men passed several weeks together in friendly and
familiarly intercourse. But in the only interview
they had in England, Talleyrand thought it Pitt's
place to recall this circumstance, and therefore did
not mention it. Pitt, who was decidedly opposed to
the object of Talleyrand's mission, took good care
not to remember the uncle, lest he should be obliged
to show some civility to the nephew.

On Talleyrand's presentation at court, the king
took but little notice of him, and the queen turned
her back upon him with marked contempt, which
she subsequently imputed to his immoral character.
From that period he was excluded from the higher
circles of society, as a dangerous man, and the agent
of a faction, — who could not actually be turned out
of doors, but whom it was improper to receive well ;
and he could not hope for much success in a mission
which began under such unfavourable auspices.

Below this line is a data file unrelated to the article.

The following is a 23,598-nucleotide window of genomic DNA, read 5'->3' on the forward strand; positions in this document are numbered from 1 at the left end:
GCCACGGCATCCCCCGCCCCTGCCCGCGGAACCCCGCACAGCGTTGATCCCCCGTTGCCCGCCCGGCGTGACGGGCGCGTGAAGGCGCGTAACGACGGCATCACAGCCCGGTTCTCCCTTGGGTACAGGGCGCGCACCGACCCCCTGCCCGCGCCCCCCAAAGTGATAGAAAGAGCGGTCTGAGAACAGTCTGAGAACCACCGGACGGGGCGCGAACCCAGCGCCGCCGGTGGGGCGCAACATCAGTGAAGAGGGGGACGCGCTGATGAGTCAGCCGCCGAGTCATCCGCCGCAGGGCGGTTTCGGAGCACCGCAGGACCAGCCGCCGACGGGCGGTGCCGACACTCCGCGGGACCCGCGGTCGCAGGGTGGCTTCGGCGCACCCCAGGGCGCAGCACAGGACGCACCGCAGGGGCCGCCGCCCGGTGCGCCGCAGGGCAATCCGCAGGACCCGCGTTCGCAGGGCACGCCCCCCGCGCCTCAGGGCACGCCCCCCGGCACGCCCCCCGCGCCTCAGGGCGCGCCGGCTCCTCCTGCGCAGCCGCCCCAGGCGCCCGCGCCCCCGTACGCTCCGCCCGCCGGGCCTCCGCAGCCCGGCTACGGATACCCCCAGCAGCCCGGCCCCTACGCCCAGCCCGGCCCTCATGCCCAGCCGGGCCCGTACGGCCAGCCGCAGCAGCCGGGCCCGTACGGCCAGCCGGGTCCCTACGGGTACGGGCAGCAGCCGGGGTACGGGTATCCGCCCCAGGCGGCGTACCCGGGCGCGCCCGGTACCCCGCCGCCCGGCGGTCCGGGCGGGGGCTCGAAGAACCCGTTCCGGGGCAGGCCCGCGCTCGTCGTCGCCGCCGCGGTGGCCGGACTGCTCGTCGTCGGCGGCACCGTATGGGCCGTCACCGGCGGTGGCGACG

In the course of February 1792, Talleyrand was
informed by his correspondents at Paris, that impru-
dent changes were about to take place in the ministry,
and that his friend, Louis de Narbonne, the minister
of war, was in danger of being dismissed. He im-
mediately applied for and obtained permission to
return to Paris, and determined to take with him
Duroverai, whom I had introduced to him, and whose
advice he had found very useful. Duroverai had
much at heart the maintenance of a good understand-
ing between the two countries, and flattered himself
that his connexion with Talleyrand might promote
that object which, he thought, could not but be
agreeable to the English government. He was very
intimate with Lord Sydney, and some other indivi-
duals connected with the British cabinet; and he had
taken advantage of this intimacy to dissipate the
prejudices formed against Talleyrand. His inter-
vention had therefore been useful to both parties, and
he fancied himself called upon to be the secret me-
diator between the two governments. Talleyrand
wanted him at Paris, to confirm all that he had to say
concerning the general feelings in England, to Cla-
viere, Brissot, and several others who had formed
very wrong notions on the subject, and who would
listen more readily to their old friend Duroverai
than to Talleyrand, who might be suspected of hav-
ing some personal interest at stake. Duroverai's


opinion was a passport for his — a letter of credit to
the chiefs of the popular party. It was for these